Ecology, Climate Change and Related News

Conservation Science for a Healthy Planet

Living in a fire-adapted landscape: Priorities for watershed resiliency in Sonoma County’s natural and working lands

Leave a Comment

February 12 2018 Living in a Fire-Adapted Landscape

In the wake of the North Bay fires, the Sonoma County Board of Supervisors directed the Sonoma County Ag + Open Space District to convene a coalition of organizations and agencies to identify short-term actions for watershed recovery and long-term strategies for watershed resiliency. This Watershed Collaborative included the active engagement and participation of nearly 160 individuals representing over 65 local nonprofits [including Point Blue Conservation Science], RCDs and community groups, as well as state and federal agencies. Together, this group developed a set of short-term recovery and long-term strategies for watershed resiliency. The report, Living in a Fire-Adapted Landscape, was delivered to our Board in January, and will be a foundational document for the Natural Resources position in the County’s newly-formed Office of Recovery and Resiliency.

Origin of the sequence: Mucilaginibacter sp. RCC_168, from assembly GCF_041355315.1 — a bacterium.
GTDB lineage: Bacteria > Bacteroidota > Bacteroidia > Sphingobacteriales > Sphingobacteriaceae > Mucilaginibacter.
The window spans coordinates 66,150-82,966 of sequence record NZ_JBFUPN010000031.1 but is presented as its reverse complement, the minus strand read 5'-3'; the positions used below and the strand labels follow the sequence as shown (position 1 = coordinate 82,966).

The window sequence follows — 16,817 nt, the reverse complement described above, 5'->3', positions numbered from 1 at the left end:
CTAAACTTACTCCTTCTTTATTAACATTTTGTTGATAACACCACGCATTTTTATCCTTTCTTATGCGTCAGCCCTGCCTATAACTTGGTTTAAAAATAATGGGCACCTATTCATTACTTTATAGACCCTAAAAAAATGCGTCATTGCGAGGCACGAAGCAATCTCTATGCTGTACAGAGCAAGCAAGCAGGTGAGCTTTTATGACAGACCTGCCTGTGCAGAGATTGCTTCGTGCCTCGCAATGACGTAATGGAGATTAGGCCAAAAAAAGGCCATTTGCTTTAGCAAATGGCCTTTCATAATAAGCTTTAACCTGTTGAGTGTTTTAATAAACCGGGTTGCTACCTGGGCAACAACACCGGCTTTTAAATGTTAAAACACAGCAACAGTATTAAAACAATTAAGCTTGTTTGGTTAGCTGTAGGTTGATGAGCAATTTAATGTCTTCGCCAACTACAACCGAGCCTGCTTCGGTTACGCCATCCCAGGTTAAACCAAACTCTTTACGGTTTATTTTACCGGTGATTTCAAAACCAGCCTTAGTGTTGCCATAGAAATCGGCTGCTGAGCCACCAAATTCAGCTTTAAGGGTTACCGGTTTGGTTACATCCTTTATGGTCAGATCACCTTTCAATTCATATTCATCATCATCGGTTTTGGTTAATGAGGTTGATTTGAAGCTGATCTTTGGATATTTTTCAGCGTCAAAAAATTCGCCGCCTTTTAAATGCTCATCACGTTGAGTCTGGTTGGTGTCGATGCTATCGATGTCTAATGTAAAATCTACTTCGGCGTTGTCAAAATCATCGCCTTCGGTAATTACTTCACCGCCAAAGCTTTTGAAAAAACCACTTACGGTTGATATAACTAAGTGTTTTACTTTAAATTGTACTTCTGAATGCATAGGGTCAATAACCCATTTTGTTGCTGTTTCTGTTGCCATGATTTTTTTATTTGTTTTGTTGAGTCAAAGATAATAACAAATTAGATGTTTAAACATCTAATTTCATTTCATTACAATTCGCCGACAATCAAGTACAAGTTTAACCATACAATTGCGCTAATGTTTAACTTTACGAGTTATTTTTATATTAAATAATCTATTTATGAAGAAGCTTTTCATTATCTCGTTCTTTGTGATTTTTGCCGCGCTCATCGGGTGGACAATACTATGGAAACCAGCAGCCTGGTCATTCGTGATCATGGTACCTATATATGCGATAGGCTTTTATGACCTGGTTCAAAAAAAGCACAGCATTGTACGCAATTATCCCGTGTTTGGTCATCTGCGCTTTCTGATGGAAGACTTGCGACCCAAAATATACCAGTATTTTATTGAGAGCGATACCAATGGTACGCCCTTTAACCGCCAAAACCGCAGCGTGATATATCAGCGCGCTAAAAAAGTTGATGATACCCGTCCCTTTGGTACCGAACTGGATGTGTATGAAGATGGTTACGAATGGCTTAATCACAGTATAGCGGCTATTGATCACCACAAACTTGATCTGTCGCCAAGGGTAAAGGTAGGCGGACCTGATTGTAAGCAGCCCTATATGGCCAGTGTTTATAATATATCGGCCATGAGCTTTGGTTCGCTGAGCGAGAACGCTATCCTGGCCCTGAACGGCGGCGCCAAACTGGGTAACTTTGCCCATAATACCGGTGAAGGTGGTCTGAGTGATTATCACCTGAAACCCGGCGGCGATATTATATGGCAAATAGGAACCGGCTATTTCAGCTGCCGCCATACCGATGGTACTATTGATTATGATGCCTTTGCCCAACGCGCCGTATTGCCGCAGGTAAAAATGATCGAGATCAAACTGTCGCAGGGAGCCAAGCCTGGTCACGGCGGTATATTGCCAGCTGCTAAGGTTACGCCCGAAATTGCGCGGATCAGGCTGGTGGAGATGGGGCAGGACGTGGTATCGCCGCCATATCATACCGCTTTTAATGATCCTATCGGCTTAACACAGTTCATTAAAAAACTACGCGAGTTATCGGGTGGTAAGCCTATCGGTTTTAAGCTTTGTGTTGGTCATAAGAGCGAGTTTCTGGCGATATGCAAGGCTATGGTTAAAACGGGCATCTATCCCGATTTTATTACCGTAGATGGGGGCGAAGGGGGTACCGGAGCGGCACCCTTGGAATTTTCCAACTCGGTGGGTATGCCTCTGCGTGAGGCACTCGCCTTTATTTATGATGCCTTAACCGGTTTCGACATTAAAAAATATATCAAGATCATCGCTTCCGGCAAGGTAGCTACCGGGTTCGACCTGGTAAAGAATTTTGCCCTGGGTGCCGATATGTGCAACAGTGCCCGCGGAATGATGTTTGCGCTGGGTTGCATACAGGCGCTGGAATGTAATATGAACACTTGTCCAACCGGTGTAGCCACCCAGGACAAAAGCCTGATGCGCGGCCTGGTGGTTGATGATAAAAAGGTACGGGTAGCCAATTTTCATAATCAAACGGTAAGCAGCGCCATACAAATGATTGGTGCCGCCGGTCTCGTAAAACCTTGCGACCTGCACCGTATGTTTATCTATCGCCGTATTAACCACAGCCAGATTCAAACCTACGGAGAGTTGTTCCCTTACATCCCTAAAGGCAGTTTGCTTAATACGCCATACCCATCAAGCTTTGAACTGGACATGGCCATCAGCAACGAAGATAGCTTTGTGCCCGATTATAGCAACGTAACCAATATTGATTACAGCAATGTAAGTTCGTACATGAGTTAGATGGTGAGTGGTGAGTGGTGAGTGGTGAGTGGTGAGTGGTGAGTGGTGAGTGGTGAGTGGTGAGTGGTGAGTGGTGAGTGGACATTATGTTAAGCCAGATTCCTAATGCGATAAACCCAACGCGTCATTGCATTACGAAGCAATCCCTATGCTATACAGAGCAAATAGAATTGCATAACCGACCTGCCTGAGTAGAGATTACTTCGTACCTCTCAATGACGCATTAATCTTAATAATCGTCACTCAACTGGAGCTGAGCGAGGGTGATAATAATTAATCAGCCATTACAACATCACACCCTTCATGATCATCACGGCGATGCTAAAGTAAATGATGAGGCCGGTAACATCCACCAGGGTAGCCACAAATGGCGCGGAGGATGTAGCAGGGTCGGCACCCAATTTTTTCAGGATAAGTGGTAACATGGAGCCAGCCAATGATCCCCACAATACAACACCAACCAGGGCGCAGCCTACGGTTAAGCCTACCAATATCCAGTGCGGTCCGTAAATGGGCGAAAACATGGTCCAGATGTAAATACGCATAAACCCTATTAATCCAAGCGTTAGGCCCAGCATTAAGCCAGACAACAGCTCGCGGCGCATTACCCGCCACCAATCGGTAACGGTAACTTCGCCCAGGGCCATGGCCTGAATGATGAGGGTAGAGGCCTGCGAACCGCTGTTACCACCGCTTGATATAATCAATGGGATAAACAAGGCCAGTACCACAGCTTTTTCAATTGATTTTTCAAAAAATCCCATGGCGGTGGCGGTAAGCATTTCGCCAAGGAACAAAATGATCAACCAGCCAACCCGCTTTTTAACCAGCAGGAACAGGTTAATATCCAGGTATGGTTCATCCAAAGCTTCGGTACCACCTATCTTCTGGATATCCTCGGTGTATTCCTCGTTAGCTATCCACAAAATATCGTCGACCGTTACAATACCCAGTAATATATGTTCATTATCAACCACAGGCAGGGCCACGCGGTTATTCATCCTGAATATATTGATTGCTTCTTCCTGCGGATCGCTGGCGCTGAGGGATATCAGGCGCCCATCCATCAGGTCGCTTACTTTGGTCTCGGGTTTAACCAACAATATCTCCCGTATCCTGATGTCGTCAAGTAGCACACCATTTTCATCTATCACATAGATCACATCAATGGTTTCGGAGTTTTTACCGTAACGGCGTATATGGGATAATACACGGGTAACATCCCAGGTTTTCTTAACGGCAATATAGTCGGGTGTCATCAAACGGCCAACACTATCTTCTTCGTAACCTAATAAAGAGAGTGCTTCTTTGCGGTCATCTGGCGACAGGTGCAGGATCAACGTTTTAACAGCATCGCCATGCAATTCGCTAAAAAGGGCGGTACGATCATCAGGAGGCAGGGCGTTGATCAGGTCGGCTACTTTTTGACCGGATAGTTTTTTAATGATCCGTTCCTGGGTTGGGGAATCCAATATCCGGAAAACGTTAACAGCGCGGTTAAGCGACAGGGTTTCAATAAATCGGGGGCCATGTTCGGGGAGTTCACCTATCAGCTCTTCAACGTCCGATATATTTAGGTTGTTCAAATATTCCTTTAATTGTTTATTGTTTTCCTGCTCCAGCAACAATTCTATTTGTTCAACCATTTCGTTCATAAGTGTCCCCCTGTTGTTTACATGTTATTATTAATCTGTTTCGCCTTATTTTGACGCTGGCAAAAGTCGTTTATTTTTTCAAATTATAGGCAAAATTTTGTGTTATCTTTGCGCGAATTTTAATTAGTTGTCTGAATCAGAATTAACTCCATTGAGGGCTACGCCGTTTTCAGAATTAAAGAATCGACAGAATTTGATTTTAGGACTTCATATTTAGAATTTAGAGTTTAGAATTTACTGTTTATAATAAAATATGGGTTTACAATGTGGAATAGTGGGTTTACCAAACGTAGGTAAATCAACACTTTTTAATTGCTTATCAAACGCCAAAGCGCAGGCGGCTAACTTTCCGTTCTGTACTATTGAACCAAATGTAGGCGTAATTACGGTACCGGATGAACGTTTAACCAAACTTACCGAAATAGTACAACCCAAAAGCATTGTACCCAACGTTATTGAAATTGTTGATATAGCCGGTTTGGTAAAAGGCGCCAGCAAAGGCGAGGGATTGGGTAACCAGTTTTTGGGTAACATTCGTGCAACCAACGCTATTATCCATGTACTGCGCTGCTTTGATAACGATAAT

THE REPORT: Living in a fire-adapted landscape: Priorities for resiliency in Sonoma County’s natural and working lands (pdf) Jan 2018

Overall Priorities
1. Support landowners and land managers in assessing and mitigating watershed impacts from the 2017 North Bay fires.
2. Increase community awareness and preparedness for living in fire-prone landscapes.
3. Evaluate the response of natural and working lands to the fires to inform recovery, vegetation management, and fire-preparedness efforts.
4. Identify and implement practices – including land conservation, fuel-load
management – that maximize the resiliency of natural and working lands to
climate change and future disasters.
5. Ensure long-term attention to community and ecosystem resiliency through policy, long-term funding, and established working groups.
6. Permanently protect a network of lands that support biological diversity through changing climate conditions and prevent development in high risk areas.

View all articles

Comments are closed